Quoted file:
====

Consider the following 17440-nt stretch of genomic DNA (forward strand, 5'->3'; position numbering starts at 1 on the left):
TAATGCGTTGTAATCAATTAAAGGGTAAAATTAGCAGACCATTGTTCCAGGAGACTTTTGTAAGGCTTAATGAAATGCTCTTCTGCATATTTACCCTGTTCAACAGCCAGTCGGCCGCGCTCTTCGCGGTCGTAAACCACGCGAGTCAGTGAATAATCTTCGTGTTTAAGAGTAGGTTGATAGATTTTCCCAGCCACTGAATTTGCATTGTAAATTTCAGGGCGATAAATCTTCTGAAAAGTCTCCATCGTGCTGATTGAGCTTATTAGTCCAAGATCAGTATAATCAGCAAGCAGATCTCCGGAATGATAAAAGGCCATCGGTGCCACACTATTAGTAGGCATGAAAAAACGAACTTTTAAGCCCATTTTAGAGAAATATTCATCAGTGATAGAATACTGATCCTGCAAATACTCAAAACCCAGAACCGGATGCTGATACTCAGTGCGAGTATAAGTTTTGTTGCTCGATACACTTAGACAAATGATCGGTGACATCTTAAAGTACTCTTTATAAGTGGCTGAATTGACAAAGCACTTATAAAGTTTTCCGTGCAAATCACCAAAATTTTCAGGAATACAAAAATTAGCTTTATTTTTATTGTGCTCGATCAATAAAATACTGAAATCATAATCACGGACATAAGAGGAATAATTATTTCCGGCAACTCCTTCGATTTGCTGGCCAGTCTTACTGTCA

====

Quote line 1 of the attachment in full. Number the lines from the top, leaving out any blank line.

Consider the following 17440-nt stretch of genomic DNA (forward strand, 5'->3'; position numbering starts at 1 on the left):